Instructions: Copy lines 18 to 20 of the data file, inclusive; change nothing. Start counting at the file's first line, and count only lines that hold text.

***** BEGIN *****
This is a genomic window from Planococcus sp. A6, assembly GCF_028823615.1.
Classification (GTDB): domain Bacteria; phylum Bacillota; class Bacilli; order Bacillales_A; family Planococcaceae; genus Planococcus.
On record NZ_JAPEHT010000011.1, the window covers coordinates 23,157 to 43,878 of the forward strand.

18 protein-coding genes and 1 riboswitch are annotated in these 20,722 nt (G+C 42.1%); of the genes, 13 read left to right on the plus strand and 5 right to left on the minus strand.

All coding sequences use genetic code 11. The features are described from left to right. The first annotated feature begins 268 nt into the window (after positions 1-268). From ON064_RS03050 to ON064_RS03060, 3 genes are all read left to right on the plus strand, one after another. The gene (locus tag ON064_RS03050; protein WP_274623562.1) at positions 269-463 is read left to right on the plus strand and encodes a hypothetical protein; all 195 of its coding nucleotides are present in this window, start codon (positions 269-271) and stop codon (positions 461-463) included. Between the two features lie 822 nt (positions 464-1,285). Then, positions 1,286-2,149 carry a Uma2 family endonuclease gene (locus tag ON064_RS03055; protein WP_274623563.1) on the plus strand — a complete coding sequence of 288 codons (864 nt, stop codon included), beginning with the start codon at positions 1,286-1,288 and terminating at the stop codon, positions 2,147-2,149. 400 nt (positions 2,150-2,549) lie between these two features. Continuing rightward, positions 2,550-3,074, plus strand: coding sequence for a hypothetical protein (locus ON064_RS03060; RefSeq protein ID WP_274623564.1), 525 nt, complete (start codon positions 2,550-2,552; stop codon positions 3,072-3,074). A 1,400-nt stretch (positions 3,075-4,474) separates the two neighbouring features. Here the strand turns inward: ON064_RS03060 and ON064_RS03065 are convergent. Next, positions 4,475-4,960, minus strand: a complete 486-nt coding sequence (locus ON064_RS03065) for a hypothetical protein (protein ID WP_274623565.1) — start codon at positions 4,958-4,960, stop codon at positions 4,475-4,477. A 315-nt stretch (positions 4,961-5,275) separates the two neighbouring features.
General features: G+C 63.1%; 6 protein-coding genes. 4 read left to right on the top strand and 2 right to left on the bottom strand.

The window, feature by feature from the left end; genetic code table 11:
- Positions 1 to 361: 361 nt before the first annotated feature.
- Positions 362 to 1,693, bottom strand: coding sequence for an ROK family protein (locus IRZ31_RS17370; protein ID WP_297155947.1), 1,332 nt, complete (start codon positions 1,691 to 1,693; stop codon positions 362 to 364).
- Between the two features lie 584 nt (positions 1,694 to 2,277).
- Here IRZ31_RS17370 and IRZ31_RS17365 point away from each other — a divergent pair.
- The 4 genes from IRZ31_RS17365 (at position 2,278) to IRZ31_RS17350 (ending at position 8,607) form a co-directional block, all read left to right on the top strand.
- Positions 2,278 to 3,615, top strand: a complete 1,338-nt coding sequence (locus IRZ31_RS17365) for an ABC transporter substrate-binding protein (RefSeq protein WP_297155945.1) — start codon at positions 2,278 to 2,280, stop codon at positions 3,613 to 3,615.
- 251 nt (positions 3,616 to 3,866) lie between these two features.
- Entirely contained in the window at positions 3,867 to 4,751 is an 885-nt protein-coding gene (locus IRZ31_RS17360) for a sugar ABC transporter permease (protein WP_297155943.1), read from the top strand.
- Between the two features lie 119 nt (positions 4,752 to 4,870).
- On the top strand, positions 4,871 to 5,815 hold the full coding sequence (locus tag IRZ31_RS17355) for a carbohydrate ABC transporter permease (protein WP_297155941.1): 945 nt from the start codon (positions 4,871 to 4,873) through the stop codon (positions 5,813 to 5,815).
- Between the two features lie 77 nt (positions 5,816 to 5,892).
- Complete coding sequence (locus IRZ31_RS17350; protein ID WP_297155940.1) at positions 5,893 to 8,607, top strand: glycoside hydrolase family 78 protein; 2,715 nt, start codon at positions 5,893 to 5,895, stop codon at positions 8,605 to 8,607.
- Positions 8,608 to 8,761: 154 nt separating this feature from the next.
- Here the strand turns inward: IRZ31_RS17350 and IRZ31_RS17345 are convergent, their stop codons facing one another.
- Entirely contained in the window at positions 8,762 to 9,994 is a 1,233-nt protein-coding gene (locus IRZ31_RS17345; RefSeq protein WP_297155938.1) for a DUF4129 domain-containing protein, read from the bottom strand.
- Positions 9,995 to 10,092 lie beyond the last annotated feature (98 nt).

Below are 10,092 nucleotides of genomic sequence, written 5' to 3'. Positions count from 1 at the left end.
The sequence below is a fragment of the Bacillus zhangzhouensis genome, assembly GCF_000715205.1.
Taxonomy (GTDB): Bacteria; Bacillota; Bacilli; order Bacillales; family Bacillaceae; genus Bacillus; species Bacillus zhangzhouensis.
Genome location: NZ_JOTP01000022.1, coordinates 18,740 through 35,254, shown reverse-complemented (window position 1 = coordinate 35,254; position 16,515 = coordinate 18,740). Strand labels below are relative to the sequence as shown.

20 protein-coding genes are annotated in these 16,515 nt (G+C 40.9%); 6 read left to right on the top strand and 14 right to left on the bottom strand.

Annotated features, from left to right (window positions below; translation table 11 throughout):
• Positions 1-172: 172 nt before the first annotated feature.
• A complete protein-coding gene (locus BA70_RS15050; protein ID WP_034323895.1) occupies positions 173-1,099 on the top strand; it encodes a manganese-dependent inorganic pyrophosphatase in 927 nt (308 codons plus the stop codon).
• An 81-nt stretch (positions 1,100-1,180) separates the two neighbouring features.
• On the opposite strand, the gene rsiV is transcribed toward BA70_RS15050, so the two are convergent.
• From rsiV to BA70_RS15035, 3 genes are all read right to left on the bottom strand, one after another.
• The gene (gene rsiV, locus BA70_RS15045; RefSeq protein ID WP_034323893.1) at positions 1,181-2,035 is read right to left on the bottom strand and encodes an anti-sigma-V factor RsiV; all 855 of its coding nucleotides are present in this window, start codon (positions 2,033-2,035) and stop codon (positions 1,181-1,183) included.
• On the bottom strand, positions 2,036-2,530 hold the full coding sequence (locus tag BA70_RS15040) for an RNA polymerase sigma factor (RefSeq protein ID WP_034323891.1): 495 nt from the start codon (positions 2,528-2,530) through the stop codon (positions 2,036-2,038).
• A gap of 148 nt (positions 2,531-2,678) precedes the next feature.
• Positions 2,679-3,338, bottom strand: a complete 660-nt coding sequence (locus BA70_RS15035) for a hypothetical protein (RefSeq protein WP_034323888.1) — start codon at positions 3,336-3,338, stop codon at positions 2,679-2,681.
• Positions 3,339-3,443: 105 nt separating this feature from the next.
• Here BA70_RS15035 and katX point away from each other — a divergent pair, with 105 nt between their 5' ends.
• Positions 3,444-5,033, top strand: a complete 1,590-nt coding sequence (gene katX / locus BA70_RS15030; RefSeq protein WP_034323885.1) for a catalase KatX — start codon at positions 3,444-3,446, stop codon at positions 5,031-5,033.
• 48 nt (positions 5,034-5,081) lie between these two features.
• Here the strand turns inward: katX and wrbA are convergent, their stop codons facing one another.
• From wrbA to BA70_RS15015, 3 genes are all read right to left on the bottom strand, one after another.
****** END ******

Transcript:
- Between the two features lie 77 nt (positions 5,816 to 5,892).
- Complete coding sequence (locus IRZ31_RS17350; protein ID WP_297155940.1) at positions 5,893 to 8,607, top strand: glycoside hydrolase family 78 protein; 2,715 nt, start codon at positions 5,893 to 5,895, stop codon at positions 8,605 to 8,607.
- Positions 8,608 to 8,761: 154 nt separating this feature from the next.